Appenzeller spiced bread, or Gewürzbrot, is considered the ancestor of the traditional and popular breads filled with dried pears called “Birnenweggen”. Pear and nut trees have been part of the Appenzell agricultural landscape for a long time, and are used in all kinds of preparations. This type of bread was once very common on the foothills of the Appenzell region, but also in other parts of Switzerland. Its production is rooted in the long alpine tradition of preparing festive types of bread for special occasions and winter celebrations. Its popularity was partly due to its long shelf-life (3 to 4 months). The tradition has since almost disappeared, and the production of this bread almost completely stopped. It was rediscovered by some bakers in the region who, based on an old recipe, have been able to revive its production.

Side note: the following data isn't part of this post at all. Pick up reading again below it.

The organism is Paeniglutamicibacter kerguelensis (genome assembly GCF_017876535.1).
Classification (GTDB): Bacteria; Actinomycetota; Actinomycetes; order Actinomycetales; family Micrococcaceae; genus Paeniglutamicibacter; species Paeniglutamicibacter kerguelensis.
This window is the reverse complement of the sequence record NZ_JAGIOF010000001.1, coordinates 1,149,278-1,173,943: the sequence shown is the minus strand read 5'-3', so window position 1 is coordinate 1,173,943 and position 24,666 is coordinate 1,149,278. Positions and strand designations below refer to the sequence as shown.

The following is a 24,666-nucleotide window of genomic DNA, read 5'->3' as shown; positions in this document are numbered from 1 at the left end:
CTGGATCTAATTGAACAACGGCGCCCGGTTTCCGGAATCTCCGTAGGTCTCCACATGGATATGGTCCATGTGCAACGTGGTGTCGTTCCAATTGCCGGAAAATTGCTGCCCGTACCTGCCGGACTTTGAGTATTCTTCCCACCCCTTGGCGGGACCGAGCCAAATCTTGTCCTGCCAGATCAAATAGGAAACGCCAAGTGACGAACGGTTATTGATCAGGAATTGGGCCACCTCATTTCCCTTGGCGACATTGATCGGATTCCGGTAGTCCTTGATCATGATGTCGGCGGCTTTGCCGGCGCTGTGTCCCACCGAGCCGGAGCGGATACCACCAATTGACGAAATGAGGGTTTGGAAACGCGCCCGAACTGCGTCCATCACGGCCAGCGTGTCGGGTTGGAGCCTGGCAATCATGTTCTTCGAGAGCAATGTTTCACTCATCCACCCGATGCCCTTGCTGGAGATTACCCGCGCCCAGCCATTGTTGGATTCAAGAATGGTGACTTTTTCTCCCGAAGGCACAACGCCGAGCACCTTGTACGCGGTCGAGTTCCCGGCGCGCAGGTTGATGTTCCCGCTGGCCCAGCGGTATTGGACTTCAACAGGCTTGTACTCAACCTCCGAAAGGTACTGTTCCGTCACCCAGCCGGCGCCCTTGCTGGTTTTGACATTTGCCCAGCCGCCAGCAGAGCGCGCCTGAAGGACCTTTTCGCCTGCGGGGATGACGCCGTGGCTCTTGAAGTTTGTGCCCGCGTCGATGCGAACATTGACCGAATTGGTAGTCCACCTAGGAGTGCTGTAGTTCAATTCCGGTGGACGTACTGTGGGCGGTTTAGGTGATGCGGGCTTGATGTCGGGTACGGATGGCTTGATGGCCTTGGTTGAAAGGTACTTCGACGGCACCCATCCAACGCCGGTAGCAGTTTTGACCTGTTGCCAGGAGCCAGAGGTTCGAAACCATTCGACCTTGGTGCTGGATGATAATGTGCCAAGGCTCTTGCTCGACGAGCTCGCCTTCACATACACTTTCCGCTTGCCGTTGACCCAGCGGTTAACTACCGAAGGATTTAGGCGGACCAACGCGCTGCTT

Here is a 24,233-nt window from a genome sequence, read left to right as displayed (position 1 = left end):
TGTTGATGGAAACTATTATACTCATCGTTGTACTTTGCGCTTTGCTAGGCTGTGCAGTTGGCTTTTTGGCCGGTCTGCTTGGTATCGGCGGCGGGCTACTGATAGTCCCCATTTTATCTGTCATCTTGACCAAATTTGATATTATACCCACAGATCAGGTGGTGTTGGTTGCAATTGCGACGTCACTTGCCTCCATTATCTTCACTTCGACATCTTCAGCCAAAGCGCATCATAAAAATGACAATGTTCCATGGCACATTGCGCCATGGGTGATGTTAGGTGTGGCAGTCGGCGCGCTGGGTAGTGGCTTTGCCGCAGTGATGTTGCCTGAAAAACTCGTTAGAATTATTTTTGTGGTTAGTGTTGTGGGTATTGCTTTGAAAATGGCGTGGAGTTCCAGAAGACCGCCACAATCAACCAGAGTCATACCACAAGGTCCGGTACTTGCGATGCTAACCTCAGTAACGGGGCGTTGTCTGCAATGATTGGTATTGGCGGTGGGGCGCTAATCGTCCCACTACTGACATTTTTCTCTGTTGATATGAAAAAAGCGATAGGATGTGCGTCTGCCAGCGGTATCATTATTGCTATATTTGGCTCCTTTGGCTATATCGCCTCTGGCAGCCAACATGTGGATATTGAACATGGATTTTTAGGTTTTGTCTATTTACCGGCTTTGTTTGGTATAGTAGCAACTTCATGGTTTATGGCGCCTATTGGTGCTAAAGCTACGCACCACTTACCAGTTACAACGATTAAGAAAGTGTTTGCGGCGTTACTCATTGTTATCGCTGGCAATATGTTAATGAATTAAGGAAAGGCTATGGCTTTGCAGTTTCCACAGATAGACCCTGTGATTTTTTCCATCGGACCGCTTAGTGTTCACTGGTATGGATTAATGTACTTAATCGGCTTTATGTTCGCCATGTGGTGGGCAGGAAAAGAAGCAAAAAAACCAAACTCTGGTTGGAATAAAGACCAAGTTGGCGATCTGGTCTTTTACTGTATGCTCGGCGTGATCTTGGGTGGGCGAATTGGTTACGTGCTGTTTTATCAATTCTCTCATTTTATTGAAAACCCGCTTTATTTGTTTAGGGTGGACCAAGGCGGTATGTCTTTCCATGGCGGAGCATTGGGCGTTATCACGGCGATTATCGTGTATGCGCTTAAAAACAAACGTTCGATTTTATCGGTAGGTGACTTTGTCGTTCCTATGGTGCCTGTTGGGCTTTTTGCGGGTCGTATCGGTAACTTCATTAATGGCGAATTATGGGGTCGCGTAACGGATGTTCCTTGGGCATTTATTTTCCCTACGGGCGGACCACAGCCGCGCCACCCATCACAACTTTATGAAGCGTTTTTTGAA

The bread has an oval, elongated shape, with irregularities due to the added nuts and dried fruits that make it special. The basic process is the same as other more common Birnenweggen breads that can still be found, but it is made with spelt flour. Other ingredients are then added, including nuts and dried fruits such as pears, raisins, prunes, figs, but also sugar, candied orange peel, salt, rum and some spices (anise, nutmeg, cinnamon, clove and fennel).